Back in my university days, I read an article by the Russian revolutionary leader and thinker, Leon Trotsky called "Swearing - The Language of the Oppressed". And I think the notion is partly true - when people are downtrodden or pushed into a corner, they will react with the most offensive language they can muster - swearing. There's more swearing on impoverished housing estates and around down-at-heel shopping parades than in leafy suburban homes and posh designer stores.
Reflecting upon swearing without actually citing any swear words is a tall order but I'm going to try. I have noticed that some bloggers utilise swear words without a moment's hesitation. These usages will often make me flinch. Frequently they add nothing to the intended meaning - they look awkward like a Mickey Mouse tattoo on a bride's shoulder but sometimes they add helpful emphasis.
Though some swear words are of course drawn from religion, most swear words are connected with sex and when you pause to think about that, it seems rather odd. In love, within loving relationships, sex acts are pleasurable expressions of affection between people - intimate, joyous, stress relieving physical declarations of our aliveness, of our special bonds with others, so why do we draw terms from this loveliness to use as verbal weapons?
Don't get me wrong, I can swear with the best of them. When strange bouts of anger or frustration well up to the surface of my consciousness, I will often react with almost the whole gamut of sexual swear words. It feels like letting off steam - even though I don't see the logic of it. One sexual word I seldom use at such times is the "c" word that is widely recognised to be the foullest noun in the lexicon of swear words. It is a curious word that I think is often used in swearing to degrade women. It is an earthy word that I contend needs to be released from vulgarity and reclaimed by women as their first choice word when alluding to female sexual parts.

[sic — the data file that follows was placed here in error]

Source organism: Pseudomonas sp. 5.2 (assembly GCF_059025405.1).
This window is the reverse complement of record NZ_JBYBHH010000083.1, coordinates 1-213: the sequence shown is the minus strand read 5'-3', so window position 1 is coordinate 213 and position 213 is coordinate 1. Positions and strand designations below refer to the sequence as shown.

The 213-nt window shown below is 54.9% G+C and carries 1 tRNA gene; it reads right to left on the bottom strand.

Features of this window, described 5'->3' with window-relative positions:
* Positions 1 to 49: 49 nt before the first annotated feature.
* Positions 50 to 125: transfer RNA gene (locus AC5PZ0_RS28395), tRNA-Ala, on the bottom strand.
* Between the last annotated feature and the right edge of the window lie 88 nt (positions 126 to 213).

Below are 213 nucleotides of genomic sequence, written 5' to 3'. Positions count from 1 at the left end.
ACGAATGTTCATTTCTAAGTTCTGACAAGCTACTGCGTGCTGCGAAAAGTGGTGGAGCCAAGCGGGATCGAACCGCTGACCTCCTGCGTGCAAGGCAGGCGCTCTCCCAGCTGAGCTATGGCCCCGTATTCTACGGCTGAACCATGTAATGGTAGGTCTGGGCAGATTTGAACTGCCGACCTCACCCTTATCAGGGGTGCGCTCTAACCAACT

In 1914, on the London stage, the word "bloody" was used - perhaps for the first time causing a national outrage that lasted until the sixties when TV character Alf Garnett in "Till Death Us Do Part" kept using the word "bloody" for comic effect - igniting further vehement debate on this mildest of swear words. And I recall how twenty years ago I had an appointment with my headteacher to discuss my use of the word "bullshit" in a lesson. Some parent had complained. I argued that this term had moved from the unacceptable table of swear words to the acceptable and it had a useful forcefulness when used occasionally for emphasis.
My mother always used to say - why swear when there are so many other words in the English language that you can use to express your meaning - but I think she was wrong. I usually hate to be around people whose linguistic poverty means that almost every other word is a swear word - even when they're not expressing anger or frustration - but sometimes swear words are extremely useful - not just in venting steam but in shaking listeners out of their complacency and driving home strongly held views. From the Eskimos to the South Sea Islanders - all languages have contained swear words and though fashions in swearing may change, swearing is always going to be around. As they say in Balkan Verifica - "Szzjxur fcktirrs ctnssip!" which means.... well I leave that up to you dear reader!